Friday, September 21, 2012

Not Recommended

2013 WDFW Rule Proposals to Comment On 

Looks like rule proposals to reduce harvest of wild steelhead and reduce angling efficiency will not be recommended by WDFW.

Sad that a no angling from floating device seems to have divided the wild fish advocate community.  It seems that there were two types of disapproval of the "no fishing from floating device" rules.

The first was that people did not like the rule.  Most in this camp fish out of boats and did not want to change their tactics.

The second were people who felt that they went too far and might have too much of an impact on the sportfishing community or only wanted the regulations to cover a watershed with minimal boat impacts.

I have a different take about a "pick one river" approach.  I do think the rules should be approved for all of the rivers on the coast.  If only one could be picked wouldn't you want the one not consistently meeting escapement, has massive boat pressure, and the data shows that up to 75% of the escapement is caught and released some years.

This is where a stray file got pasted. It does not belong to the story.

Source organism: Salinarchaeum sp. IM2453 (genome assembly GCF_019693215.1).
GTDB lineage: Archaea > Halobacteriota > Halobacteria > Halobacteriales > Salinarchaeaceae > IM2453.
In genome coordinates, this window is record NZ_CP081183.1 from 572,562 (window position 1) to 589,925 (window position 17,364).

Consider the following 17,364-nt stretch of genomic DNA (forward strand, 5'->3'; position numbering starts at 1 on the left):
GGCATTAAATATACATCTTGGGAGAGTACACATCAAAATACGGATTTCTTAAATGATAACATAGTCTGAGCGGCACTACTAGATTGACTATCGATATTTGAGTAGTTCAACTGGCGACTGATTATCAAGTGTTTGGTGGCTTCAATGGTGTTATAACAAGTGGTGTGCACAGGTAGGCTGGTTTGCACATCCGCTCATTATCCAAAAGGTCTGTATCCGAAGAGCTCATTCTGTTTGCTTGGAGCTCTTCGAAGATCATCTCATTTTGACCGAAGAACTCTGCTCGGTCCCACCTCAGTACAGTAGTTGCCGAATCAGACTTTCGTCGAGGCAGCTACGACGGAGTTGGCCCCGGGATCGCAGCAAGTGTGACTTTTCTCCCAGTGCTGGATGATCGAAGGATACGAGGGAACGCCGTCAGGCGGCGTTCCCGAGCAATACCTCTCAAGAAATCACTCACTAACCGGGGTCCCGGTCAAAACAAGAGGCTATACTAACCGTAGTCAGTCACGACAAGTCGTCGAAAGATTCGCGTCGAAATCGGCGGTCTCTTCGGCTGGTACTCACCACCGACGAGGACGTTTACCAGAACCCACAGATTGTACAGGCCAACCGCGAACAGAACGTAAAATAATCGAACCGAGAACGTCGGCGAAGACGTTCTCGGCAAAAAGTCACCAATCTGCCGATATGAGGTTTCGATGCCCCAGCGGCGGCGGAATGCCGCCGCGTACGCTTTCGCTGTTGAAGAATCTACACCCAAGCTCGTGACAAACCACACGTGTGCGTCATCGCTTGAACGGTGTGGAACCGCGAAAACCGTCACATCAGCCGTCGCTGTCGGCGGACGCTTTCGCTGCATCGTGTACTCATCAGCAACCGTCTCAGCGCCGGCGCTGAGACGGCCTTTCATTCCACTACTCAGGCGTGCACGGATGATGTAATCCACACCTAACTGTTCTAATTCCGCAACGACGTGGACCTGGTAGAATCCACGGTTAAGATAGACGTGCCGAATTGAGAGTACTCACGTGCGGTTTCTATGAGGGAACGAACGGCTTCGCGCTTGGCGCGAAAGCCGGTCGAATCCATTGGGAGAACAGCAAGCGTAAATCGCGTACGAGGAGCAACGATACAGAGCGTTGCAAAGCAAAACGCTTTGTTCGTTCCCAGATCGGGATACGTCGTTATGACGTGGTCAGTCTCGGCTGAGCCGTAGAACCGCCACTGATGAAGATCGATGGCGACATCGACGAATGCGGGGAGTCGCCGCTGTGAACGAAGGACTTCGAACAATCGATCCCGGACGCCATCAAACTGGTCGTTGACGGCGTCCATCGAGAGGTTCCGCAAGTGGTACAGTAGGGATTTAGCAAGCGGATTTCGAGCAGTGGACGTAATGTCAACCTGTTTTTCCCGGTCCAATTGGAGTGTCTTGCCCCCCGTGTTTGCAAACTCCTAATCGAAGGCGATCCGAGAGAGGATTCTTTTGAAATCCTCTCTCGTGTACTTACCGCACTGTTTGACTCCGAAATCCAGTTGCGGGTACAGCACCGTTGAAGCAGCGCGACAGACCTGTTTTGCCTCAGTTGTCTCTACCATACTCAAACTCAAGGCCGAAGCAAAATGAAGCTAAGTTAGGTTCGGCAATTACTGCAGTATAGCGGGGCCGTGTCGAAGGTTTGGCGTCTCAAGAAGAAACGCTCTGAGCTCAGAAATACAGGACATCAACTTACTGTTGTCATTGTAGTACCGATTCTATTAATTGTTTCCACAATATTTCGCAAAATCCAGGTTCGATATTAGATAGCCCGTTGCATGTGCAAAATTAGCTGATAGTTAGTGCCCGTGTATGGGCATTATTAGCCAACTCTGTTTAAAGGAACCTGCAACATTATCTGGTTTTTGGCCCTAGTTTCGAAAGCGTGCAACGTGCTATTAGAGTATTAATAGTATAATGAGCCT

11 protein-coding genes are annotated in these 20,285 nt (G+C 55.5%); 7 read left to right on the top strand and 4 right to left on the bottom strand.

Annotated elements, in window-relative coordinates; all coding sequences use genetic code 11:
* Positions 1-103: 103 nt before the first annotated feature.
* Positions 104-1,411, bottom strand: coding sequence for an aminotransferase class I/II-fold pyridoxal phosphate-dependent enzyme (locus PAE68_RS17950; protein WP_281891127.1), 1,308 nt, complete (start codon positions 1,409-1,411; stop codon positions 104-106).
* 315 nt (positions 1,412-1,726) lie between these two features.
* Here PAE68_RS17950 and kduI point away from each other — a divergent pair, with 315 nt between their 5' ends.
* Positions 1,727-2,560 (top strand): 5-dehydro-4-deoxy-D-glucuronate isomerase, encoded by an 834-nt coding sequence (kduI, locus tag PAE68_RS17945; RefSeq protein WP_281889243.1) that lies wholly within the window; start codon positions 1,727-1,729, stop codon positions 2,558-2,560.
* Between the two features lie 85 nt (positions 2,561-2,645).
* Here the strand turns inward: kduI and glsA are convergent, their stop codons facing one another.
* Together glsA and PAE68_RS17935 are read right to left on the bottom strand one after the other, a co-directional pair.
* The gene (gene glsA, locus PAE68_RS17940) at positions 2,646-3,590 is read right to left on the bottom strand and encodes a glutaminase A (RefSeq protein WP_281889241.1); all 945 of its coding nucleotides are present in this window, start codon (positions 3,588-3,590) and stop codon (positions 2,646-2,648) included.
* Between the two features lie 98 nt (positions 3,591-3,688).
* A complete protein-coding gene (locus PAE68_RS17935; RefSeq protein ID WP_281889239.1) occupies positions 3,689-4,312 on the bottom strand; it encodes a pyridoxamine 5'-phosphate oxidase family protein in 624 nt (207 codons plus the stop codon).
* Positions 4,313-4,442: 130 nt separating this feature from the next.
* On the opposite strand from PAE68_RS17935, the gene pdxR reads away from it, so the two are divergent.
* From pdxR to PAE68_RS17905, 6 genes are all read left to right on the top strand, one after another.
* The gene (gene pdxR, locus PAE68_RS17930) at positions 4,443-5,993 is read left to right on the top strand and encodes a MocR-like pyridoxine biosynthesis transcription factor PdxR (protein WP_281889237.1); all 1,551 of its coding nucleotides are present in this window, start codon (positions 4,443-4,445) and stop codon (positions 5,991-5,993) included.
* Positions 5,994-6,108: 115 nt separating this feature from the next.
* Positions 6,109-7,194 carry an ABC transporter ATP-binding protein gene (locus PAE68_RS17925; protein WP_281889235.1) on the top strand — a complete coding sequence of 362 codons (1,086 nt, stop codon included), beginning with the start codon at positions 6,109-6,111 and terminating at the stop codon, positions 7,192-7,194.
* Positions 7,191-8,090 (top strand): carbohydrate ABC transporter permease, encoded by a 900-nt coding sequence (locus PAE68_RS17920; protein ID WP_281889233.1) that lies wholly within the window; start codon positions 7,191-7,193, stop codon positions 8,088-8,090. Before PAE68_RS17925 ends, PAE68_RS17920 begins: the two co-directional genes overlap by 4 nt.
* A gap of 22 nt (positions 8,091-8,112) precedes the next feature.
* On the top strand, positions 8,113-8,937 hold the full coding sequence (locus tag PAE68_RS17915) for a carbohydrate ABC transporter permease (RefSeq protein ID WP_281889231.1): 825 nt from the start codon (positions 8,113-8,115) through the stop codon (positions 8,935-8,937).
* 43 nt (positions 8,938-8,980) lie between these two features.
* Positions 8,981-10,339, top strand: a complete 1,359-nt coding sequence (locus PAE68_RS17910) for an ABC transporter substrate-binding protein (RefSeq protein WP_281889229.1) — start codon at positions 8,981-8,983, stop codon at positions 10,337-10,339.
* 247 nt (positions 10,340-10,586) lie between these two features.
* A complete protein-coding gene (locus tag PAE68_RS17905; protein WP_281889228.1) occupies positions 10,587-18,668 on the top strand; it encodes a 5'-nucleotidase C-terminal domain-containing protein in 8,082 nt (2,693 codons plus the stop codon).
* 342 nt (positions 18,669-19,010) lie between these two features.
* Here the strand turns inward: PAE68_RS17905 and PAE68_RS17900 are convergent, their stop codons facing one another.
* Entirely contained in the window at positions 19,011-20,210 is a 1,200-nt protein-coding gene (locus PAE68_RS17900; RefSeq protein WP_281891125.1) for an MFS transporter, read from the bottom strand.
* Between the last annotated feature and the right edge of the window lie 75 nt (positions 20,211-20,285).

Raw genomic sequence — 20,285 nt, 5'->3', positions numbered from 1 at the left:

Forget the idea that it may cause the most impact to guides and anglers.  Just based on the fish alone, the Hoh River should be the first with a no fishing from boats rule.  It would have a real impact as long as WDFW still refuses to even deal with wild steelhead release, or bait bans.

We have made so much progress over the past few years.  We have gotten hatcheries shut down.  We have gotten wild steelhead management zones in place.  We've won fights on planting Chambers Creek alien steelhead in the Elwha.  We still have lots of work to do and time is running out. 

Losing this is a step backwards.  To hell if WDFW doesn't think we should comment on "no fishing from floating devices."  Send them comments.  Let them know that wild steelhead come first.  They should come before the interests of those who fight every conservation idea such as most of the guides and the City of Forks.  They were wrong on wild steelhead release, Snider Creek, Wild Olympics, and they are dead wrong on these issues.

More wild fish and a quality fishing experience are long-term economic engines that will benefit all of those who now oppose these regulations.  Change is hard but it must come or the change we face is not what anyone wants to see.

No comments:

Post a Comment